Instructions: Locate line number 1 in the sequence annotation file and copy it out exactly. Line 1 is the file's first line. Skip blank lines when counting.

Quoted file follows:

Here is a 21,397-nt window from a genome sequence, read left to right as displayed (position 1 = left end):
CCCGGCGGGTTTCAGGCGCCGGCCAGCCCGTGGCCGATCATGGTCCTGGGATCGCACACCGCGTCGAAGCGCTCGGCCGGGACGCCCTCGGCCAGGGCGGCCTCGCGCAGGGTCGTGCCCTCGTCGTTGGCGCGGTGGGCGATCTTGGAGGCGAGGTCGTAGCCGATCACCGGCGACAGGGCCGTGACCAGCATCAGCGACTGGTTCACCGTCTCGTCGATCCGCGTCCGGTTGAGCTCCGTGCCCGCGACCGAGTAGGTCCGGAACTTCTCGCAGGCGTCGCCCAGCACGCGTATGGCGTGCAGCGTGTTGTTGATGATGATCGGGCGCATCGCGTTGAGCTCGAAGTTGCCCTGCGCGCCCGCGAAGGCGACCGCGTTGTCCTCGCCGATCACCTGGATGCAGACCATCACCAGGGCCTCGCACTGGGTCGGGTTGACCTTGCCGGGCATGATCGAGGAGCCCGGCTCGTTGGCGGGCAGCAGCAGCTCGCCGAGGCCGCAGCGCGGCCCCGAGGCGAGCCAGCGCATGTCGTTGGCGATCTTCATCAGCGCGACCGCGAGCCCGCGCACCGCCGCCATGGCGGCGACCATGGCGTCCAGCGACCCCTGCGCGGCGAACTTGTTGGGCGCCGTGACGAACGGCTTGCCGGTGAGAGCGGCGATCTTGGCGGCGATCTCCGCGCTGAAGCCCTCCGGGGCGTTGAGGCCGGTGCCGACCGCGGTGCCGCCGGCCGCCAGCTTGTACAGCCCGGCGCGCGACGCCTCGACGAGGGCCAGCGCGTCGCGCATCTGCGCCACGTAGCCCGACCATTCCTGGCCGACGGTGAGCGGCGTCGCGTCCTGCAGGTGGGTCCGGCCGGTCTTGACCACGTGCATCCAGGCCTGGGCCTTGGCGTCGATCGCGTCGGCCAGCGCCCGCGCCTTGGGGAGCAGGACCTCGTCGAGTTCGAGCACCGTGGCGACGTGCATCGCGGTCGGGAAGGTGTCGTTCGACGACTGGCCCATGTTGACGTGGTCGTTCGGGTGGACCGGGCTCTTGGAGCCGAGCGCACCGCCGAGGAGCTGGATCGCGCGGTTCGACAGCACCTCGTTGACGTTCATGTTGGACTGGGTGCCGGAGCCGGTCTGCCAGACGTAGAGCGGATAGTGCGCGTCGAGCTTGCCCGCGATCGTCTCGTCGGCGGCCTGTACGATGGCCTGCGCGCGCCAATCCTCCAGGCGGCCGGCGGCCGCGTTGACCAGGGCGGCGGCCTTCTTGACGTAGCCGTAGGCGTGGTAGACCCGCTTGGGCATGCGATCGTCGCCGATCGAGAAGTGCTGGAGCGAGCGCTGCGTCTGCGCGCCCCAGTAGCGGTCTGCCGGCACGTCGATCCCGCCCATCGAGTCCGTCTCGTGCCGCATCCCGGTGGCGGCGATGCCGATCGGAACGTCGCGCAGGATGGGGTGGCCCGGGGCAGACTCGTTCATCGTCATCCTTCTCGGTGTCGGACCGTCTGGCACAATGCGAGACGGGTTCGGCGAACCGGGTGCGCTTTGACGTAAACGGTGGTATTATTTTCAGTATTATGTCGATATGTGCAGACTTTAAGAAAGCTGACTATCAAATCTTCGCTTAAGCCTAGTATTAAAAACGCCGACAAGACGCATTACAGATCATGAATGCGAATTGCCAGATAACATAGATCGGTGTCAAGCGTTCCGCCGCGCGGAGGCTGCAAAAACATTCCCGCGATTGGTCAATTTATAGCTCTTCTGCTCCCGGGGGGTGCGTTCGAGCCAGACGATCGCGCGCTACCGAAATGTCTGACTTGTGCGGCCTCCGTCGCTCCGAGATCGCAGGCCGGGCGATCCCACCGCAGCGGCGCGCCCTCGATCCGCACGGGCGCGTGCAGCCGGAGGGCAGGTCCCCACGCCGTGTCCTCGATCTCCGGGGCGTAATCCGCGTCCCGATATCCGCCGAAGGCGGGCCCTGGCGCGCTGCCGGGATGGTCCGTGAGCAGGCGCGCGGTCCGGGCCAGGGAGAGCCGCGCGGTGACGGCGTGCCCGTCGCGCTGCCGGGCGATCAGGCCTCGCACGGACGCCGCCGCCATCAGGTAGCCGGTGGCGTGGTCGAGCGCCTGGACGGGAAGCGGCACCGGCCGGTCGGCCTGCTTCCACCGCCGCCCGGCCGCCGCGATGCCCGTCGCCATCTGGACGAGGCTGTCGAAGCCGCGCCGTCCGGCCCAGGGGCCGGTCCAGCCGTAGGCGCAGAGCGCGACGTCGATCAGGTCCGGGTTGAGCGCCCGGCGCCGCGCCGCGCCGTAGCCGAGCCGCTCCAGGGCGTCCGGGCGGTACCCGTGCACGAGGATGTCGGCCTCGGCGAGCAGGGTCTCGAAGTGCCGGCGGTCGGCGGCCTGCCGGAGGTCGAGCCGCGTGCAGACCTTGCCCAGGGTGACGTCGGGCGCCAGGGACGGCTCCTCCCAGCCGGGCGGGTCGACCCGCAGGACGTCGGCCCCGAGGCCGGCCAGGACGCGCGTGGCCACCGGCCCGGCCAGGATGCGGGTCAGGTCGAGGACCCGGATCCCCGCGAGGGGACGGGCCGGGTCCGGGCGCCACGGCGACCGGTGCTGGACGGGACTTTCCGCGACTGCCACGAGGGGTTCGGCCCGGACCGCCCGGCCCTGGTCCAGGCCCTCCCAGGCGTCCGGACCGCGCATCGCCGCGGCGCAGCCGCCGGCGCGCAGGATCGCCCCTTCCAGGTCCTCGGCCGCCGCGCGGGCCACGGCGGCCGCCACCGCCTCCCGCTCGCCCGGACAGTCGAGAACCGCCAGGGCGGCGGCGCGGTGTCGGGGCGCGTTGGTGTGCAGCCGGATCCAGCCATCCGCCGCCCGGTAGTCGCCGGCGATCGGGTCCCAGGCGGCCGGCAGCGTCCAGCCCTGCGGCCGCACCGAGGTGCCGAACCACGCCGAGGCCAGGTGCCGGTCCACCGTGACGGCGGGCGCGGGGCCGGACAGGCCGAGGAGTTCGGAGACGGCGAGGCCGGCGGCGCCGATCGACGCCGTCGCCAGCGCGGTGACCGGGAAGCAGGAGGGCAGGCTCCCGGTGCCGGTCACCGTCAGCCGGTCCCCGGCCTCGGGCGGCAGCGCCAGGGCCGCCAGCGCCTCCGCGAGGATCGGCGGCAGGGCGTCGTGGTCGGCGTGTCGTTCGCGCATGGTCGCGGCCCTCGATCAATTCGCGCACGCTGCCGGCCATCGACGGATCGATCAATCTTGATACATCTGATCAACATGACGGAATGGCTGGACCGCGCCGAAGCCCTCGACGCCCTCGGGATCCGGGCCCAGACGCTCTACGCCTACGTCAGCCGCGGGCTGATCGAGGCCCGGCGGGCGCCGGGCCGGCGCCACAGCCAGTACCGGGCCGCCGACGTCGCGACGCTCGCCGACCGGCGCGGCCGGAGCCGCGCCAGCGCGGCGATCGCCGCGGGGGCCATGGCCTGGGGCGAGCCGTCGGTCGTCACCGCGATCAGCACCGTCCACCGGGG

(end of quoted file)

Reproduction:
Here is a 21,397-nt window from a genome sequence, read left to right as displayed (position 1 = left end):